By Mike Small
“We have given ourselves the permission to be ambitious.” More than anything among a barrage of new sensations (collective relief, delight, and unbridled optimism) it was the sense of the possible…the hopeful that followed Thursdays election that were unfamilar and very un-Scottish feelings. We are supposed to be ‘canny’, cautious, always looking for the negative. This result seems wild reckless and ridiculously bold. It’s wonderful for that.
This is an altered state, as was witnessed by a phone-call increase in powers on Friday night and David Cameron and Michael Moore’s immediate concessions to Salmond.
For those arguing that the result was either a muddled mistake or masks a deep antipathy to real constitutional change, I’d remind them that only in December 2010 TNS polling had the following numbers: Union 45%, Independence 40%, Undecided 12%. How to win a referendum – and what the process is (legal and political) – will be next up in a different article, for now let’s look at an ambitious programme might look like?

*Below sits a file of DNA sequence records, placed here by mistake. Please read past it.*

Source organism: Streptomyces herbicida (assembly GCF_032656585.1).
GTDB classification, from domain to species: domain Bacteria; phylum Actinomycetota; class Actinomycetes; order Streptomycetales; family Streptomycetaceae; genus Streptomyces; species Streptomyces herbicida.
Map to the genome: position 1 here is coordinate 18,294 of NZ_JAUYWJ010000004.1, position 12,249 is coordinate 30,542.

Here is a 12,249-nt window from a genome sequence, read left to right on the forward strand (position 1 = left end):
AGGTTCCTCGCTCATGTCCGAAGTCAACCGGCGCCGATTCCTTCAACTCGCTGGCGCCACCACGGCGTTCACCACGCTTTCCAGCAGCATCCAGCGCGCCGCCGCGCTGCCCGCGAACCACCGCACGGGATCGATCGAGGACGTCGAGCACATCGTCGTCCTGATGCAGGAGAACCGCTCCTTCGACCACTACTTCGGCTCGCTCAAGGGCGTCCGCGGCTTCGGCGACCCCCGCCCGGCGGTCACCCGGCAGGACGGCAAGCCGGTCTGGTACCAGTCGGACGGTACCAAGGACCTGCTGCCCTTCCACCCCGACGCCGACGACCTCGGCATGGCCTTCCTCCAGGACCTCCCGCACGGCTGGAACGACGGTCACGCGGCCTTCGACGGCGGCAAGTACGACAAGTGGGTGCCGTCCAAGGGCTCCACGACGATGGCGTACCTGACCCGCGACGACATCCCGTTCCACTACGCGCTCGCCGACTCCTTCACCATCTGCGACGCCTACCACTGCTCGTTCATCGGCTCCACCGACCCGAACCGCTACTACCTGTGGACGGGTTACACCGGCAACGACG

Working on the assumption that the best way to empower people and feed this growing self-confidence is to see BIG THINGS working well and change that’s good, we are asking: What’s the big idea?
We know that there’s big economic hits coming, so sloshing cash around isn’t possible, this is why the corporation tax, oil revenue and Crown Estate issues are so important. Until we know how these can be resolved we won’t know how the economics will look, but let’s look at what some key ‘ambitious’ policy hits might be. All of these have a common link of being about creating a ‘way in’. This is about departure not arrival.
Sorting the education system is a must, from smaller class sizes to pre-school education to free universities. The new Scottish Government should take on and shake up the university sector with its bloated hierarchical structures. In 2009 Scotland’s 18 university principals received an average salary of more than £225,000 – up nearly three times the rate of inflation. This is unacceptable in the new Scotland of fairness, openess and equality.